Last week, my colleague wrote about getting HR involved in managing the contingent workforce. She shared some rebuttals to common arguments used by HR for staying out of the process. Once you have convinced HR to participate, here’s how you can work together.

Open positions. Candidates from direct-hire sources and those from contingent sources may be perfect for positions in each other’s camp, so share information with one another. This is an easy way to start working together to win the battle for talent. This has been discussed for years and many have done a great job working this way, but because the two disparate systems typically used by HR and procurement don’t easily communicate (applicant tracking systems for HR and vendor management systems for procurement), it has not been fully adopted. Don’t let these systems get in the way of moving forward.

Statistics. Consider sharing statistics and learning which statistics make sense for each group. You may learn that you can shorten your time to hire on the direct side by following some of the basic principles and processes that are followed on the contingent side. Take, for example, data analytics like Brightfield’s TDX to find out where certain skills are available, the average cost and how long by geography it takes to hire them. Having this information across both contingent and direct hiring recruitment groups makes sense and enables each group to provide information for workforce planning.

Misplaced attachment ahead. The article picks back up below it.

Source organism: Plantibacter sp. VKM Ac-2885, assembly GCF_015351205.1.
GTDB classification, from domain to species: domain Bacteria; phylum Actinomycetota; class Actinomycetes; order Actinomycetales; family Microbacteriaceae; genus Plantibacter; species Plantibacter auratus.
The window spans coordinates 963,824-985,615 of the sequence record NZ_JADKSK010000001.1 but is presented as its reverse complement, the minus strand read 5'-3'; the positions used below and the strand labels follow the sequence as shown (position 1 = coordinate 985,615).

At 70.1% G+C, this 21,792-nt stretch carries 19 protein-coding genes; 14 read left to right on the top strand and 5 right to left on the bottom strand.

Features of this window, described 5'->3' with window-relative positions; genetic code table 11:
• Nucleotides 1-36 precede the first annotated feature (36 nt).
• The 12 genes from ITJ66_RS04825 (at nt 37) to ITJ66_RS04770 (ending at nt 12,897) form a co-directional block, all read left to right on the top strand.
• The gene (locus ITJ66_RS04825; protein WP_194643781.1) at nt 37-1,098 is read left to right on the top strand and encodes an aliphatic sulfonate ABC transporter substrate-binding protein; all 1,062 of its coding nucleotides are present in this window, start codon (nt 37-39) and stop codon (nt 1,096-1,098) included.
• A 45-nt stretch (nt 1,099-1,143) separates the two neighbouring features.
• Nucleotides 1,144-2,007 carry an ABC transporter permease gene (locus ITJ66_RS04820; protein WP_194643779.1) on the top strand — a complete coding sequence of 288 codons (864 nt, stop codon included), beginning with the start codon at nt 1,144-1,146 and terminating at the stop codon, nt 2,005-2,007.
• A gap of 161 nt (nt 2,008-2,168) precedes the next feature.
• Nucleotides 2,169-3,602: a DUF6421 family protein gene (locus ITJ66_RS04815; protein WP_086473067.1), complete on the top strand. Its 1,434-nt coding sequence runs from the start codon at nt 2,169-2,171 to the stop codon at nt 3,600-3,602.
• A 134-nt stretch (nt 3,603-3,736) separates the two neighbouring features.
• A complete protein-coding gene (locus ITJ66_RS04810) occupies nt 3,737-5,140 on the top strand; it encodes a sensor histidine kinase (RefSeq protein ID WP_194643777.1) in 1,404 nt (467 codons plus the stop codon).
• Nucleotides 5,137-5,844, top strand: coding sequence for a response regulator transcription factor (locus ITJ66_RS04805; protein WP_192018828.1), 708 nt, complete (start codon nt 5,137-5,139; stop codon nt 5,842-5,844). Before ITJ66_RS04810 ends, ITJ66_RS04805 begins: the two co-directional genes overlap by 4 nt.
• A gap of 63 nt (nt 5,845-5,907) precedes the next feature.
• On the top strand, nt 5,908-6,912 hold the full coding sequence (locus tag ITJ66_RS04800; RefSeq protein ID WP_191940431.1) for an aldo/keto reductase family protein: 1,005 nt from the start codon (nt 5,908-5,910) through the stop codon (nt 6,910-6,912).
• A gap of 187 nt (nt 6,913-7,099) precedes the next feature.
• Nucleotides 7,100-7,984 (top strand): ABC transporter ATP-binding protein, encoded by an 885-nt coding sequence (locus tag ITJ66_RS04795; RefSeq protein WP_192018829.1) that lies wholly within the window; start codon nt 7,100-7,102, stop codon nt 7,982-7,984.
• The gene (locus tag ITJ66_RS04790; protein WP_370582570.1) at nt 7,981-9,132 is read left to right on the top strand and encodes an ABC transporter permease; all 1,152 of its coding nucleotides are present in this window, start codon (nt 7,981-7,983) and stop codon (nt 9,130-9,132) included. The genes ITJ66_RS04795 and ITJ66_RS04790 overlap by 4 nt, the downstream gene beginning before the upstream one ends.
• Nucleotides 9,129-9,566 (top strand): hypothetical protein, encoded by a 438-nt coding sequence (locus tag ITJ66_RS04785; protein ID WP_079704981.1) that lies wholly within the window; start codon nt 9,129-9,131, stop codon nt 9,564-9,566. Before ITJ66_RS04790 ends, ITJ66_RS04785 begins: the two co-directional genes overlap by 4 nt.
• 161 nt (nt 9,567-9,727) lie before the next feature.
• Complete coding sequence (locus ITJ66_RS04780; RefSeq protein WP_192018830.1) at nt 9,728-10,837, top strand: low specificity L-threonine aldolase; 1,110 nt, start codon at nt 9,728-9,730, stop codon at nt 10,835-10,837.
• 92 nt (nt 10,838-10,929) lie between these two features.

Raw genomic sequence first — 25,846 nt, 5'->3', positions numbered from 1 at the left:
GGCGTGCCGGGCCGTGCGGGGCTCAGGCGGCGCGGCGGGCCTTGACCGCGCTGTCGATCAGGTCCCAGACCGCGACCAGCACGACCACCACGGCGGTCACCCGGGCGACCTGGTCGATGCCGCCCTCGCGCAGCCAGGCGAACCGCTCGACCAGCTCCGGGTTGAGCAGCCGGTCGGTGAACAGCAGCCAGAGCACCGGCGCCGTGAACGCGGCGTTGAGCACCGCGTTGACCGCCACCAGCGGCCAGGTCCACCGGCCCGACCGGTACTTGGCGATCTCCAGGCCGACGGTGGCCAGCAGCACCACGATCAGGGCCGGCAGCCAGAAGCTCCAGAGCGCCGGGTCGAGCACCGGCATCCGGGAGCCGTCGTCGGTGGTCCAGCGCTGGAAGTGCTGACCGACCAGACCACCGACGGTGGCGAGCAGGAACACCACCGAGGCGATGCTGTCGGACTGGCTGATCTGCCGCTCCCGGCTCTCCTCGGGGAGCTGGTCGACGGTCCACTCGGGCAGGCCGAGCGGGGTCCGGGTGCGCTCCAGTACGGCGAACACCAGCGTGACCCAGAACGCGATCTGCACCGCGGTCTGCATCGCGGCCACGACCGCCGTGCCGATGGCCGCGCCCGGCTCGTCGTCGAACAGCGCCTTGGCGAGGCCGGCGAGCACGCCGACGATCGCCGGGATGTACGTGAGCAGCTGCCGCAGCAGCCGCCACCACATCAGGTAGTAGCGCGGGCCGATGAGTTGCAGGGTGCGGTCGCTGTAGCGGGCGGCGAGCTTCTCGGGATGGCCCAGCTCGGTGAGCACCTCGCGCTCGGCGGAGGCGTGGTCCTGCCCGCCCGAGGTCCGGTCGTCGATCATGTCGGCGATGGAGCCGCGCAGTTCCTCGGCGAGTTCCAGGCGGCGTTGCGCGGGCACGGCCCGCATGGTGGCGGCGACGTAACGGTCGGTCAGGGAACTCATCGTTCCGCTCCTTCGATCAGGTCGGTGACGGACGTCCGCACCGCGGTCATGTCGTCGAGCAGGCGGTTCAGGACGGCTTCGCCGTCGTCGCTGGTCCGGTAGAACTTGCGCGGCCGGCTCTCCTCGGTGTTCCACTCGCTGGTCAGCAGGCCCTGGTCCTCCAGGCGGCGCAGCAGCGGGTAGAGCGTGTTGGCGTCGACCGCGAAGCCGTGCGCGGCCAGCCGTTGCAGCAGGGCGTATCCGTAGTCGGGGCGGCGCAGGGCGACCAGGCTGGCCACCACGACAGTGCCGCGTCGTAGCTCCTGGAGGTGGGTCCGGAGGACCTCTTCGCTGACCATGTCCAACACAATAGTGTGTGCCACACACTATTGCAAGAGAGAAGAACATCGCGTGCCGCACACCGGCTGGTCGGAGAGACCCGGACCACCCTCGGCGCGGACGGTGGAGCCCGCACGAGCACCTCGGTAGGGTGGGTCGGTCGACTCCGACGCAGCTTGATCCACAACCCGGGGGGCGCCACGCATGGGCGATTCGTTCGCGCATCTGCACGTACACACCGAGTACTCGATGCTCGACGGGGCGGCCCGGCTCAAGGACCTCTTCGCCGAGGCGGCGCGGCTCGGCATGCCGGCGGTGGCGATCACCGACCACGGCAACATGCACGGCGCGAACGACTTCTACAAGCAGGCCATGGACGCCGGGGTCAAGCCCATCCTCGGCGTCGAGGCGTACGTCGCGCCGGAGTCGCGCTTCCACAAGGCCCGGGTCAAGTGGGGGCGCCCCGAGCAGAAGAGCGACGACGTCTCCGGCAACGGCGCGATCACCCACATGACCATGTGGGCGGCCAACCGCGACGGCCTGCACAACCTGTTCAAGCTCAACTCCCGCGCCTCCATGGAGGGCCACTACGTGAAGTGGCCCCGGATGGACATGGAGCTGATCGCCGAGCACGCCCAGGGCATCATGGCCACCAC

Engagement expertise. HR pays more attention and concern to employee engagement than seems to be prevalent with nonemployee contingent labor. But contingent workers are no less important to keep engaged in your company. When engaged appropriately, they can go from project to project within your company, instead of taking all the knowledge they gained from your company to another — maybe even a competitor. The time is ripe for monitoring worker engagement regardless of employee status. The happy worker also is more likely to refer friends, which will help you win yet another battle in the war.

There are several small ways to partner with your counterpart in HR. Working together begins to look more like total talent management, even though the two groups are still operating independently. If your goal is to move toward a recruitment strategy that is centralized under one organization, partnering in small ways such as the examples above are good ways to test the water and expose gaping holes that could derail your strategy. If you have no intention to centralize recruitment, procurement and HR still can learn from the one another and the company can benefit from sharing jobs/requisitions and candidates to get the best talent and get closer than others at winning the war for talent.